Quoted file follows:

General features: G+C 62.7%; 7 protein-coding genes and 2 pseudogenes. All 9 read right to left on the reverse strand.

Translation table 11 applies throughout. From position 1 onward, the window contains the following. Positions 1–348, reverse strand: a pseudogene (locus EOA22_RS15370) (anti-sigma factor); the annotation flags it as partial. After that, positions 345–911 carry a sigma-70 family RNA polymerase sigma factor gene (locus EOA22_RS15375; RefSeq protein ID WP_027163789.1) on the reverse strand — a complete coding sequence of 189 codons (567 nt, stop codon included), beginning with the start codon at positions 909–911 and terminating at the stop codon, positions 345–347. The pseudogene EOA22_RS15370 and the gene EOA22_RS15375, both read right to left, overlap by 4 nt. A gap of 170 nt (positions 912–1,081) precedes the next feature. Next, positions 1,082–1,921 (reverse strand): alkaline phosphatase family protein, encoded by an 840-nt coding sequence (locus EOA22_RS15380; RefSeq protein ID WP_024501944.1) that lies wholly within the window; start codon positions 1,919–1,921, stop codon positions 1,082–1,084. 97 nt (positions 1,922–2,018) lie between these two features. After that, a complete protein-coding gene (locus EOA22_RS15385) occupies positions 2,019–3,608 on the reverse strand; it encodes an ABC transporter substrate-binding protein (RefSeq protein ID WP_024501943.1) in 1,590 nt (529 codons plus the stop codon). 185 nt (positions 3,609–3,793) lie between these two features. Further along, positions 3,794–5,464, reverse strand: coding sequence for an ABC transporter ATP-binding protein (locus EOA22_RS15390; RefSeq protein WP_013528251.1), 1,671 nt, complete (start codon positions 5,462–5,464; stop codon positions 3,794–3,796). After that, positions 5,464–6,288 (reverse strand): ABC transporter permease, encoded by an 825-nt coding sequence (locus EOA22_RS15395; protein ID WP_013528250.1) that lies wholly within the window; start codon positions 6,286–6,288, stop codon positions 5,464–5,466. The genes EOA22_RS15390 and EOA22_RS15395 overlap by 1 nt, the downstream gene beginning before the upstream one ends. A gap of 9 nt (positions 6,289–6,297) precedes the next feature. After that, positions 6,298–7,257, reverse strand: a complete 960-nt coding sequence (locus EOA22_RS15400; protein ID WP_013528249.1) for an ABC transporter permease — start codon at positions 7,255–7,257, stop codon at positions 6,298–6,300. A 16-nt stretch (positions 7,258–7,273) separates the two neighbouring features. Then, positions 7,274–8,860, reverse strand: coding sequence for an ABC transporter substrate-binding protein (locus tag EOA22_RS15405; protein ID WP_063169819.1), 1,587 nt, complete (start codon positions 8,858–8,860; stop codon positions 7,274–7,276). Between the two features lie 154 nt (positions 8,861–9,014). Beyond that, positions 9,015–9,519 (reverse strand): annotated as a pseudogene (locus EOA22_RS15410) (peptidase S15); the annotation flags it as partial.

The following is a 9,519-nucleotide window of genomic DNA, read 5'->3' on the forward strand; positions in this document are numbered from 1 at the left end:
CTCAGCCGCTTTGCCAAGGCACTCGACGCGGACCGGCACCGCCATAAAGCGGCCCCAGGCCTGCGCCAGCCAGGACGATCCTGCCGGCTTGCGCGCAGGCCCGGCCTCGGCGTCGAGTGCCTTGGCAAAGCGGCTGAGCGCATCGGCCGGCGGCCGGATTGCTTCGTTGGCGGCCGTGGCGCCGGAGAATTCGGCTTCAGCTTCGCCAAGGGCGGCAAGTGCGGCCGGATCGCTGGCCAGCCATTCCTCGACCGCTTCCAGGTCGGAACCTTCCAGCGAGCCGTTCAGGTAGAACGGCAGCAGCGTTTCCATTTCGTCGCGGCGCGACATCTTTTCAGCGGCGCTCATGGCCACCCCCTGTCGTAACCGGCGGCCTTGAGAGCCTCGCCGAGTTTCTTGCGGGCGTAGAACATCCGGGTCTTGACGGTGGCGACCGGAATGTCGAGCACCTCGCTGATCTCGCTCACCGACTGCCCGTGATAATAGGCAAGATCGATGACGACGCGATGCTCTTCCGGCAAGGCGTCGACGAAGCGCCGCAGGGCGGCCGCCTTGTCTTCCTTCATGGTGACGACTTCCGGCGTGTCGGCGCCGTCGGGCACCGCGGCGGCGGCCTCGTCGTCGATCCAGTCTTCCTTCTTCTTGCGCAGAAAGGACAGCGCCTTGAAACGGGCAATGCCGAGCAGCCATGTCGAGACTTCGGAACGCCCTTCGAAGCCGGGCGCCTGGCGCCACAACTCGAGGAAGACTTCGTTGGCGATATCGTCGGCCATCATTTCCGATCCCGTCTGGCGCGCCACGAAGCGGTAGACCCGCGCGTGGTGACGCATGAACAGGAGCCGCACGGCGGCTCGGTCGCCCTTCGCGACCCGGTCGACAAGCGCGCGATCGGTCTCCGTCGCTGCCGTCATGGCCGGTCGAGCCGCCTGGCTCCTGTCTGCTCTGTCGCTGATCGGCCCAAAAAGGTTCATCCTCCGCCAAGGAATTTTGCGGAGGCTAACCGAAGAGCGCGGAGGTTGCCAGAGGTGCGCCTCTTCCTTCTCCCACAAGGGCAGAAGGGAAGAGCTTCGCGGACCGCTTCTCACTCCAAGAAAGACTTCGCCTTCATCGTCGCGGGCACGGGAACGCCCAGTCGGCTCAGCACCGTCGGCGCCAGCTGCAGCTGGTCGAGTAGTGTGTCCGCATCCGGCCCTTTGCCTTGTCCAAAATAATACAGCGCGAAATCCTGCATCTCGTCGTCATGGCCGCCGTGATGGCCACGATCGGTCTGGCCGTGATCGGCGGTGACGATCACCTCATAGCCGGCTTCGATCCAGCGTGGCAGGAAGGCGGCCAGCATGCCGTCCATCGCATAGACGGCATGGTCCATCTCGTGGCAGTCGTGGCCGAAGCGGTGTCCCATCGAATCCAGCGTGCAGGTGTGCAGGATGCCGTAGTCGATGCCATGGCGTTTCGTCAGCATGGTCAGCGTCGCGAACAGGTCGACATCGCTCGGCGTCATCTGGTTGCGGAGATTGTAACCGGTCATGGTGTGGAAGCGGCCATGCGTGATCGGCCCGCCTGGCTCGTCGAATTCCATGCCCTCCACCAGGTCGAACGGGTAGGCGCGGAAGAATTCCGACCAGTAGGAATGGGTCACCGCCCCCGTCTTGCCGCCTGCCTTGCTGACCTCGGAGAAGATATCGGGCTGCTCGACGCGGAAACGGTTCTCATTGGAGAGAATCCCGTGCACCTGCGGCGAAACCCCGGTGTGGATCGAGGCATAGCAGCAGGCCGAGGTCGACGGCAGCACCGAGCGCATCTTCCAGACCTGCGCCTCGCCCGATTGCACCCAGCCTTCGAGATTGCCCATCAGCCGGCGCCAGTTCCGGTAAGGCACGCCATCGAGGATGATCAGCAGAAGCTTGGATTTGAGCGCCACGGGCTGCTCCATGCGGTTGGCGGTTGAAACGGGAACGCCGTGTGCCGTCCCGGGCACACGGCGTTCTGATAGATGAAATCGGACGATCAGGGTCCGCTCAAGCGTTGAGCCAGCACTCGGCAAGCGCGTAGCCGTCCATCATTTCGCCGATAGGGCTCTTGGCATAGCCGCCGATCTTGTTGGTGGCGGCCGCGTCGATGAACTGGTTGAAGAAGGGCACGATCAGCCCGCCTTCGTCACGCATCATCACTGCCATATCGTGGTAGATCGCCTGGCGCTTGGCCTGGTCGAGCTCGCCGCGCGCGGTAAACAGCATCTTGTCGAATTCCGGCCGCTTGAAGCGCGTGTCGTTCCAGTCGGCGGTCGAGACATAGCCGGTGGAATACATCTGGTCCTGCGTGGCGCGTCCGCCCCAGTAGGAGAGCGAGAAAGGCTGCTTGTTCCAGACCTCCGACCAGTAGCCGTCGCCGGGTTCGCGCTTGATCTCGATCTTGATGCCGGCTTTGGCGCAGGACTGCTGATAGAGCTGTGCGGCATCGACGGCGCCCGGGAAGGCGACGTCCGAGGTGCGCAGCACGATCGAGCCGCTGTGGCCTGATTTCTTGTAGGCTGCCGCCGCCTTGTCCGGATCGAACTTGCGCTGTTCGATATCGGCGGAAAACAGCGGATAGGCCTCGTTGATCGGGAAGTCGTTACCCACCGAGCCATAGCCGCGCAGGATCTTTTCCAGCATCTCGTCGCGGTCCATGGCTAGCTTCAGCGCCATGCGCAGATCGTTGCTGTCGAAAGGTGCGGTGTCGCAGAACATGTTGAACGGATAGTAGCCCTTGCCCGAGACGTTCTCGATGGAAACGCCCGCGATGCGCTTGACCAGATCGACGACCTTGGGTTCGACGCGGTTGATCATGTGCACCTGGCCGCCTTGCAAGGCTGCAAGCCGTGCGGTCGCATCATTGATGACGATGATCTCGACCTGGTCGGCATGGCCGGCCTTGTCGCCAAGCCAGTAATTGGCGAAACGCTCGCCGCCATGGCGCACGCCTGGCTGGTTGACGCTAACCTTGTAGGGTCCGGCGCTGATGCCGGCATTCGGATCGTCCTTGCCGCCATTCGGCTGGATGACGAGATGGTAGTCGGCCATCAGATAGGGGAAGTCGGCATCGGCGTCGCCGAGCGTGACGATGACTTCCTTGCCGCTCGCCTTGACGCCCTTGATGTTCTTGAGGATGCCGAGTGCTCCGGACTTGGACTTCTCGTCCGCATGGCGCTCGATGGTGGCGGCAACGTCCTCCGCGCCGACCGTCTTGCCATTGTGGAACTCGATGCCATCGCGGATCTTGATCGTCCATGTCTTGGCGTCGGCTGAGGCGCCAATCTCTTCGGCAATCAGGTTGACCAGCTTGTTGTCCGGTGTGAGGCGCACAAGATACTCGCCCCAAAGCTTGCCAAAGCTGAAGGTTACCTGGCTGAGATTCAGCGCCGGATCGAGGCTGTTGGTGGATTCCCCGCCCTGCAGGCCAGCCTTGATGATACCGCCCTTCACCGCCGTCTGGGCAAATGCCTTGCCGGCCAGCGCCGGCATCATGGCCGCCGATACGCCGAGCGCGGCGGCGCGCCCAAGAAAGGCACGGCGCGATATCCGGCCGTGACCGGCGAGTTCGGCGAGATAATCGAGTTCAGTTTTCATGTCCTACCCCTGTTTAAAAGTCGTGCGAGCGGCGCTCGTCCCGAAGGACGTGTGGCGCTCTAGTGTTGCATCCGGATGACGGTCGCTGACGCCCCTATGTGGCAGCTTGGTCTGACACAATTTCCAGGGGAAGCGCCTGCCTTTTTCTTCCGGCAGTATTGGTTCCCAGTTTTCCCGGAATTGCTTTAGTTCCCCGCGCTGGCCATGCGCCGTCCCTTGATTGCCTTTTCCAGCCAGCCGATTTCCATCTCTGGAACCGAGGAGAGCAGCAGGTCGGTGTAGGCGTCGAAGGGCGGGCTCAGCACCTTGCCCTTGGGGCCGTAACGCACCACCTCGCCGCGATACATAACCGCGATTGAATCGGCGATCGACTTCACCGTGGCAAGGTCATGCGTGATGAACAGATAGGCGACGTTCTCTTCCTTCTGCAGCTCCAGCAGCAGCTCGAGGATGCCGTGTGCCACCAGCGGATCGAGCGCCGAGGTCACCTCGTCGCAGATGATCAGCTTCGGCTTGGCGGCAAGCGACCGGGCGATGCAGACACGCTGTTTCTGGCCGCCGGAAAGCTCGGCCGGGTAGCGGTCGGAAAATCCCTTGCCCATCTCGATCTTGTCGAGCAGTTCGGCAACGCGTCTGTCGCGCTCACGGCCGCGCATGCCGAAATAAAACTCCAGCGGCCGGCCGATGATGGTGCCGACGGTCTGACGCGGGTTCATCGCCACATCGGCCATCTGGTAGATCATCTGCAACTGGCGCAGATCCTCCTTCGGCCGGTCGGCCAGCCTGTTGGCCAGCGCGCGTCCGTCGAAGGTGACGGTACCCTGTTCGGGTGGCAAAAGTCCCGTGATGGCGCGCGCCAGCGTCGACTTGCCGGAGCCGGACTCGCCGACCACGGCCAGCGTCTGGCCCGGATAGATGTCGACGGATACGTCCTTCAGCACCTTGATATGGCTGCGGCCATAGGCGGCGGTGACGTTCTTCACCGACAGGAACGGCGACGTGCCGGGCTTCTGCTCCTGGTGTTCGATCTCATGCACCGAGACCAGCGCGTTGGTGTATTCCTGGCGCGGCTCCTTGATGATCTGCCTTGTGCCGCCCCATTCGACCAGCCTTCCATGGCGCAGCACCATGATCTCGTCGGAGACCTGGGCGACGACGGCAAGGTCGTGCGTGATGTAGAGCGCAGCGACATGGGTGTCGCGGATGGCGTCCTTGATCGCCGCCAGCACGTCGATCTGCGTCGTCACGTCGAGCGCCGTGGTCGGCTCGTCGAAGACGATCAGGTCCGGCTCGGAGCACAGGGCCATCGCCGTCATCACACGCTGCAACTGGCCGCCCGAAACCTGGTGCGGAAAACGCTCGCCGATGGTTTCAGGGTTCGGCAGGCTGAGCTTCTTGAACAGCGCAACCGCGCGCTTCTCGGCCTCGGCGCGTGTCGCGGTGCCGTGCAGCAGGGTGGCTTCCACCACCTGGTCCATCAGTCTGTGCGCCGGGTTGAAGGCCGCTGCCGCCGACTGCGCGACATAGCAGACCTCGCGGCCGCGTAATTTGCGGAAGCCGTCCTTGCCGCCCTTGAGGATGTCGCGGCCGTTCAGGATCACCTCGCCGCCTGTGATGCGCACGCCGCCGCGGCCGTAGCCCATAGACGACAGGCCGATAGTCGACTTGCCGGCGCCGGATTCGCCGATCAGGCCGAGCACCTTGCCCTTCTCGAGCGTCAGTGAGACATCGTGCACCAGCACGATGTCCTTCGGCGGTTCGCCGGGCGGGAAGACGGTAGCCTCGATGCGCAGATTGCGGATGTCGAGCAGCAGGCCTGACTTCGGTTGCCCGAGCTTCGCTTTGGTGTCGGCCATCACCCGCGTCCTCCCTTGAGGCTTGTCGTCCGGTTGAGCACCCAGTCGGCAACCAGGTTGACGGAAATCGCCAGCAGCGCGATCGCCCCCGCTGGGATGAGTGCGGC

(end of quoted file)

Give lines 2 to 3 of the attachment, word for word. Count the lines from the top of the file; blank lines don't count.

Translation table 11 applies throughout. From position 1 onward, the window contains the following. Positions 1–348, reverse strand: a pseudogene (locus EOA22_RS15370) (anti-sigma factor); the annotation flags it as partial. After that, positions 345–911 carry a sigma-70 family RNA polymerase sigma factor gene (locus EOA22_RS15375; RefSeq protein ID WP_027163789.1) on the reverse strand — a complete coding sequence of 189 codons (567 nt, stop codon included), beginning with the start codon at positions 909–911 and terminating at the stop codon, positions 345–347. The pseudogene EOA22_RS15370 and the gene EOA22_RS15375, both read right to left, overlap by 4 nt. A gap of 170 nt (positions 912–1,081) precedes the next feature. Next, positions 1,082–1,921 (reverse strand): alkaline phosphatase family protein, encoded by an 840-nt coding sequence (locus EOA22_RS15380; RefSeq protein ID WP_024501944.1) that lies wholly within the window; start codon positions 1,919–1,921, stop codon positions 1,082–1,084. 97 nt (positions 1,922–2,018) lie between these two features. After that, a complete protein-coding gene (locus EOA22_RS15385) occupies positions 2,019–3,608 on the reverse strand; it encodes an ABC transporter substrate-binding protein (RefSeq protein ID WP_024501943.1) in 1,590 nt (529 codons plus the stop codon). 185 nt (positions 3,609–3,793) lie between these two features. Further along, positions 3,794–5,464, reverse strand: coding sequence for an ABC transporter ATP-binding protein (locus EOA22_RS15390; RefSeq protein WP_013528251.1), 1,671 nt, complete (start codon positions 5,462–5,464; stop codon positions 3,794–3,796). After that, positions 5,464–6,288 (reverse strand): ABC transporter permease, encoded by an 825-nt coding sequence (locus EOA22_RS15395; protein ID WP_013528250.1) that lies wholly within the window; start codon positions 6,286–6,288, stop codon positions 5,464–5,466. The genes EOA22_RS15390 and EOA22_RS15395 overlap by 1 nt, the downstream gene beginning before the upstream one ends. A gap of 9 nt (positions 6,289–6,297) precedes the next feature. After that, positions 6,298–7,257, reverse strand: a complete 960-nt coding sequence (locus EOA22_RS15400; protein ID WP_013528249.1) for an ABC transporter permease — start codon at positions 7,255–7,257, stop codon at positions 6,298–6,300. A 16-nt stretch (positions 7,258–7,273) separates the two neighbouring features. Then, positions 7,274–8,860, reverse strand: coding sequence for an ABC transporter substrate-binding protein (locus tag EOA22_RS15405; protein ID WP_063169819.1), 1,587 nt, complete (start codon positions 8,858–8,860; stop codon positions 7,274–7,276). Between the two features lie 154 nt (positions 8,861–9,014). Beyond that, positions 9,015–9,519 (reverse strand): annotated as a pseudogene (locus EOA22_RS15410) (peptidase S15); the annotation flags it as partial.

The following is a 9,519-nucleotide window of genomic DNA, read 5'->3' on the forward strand; positions in this document are numbered from 1 at the left end: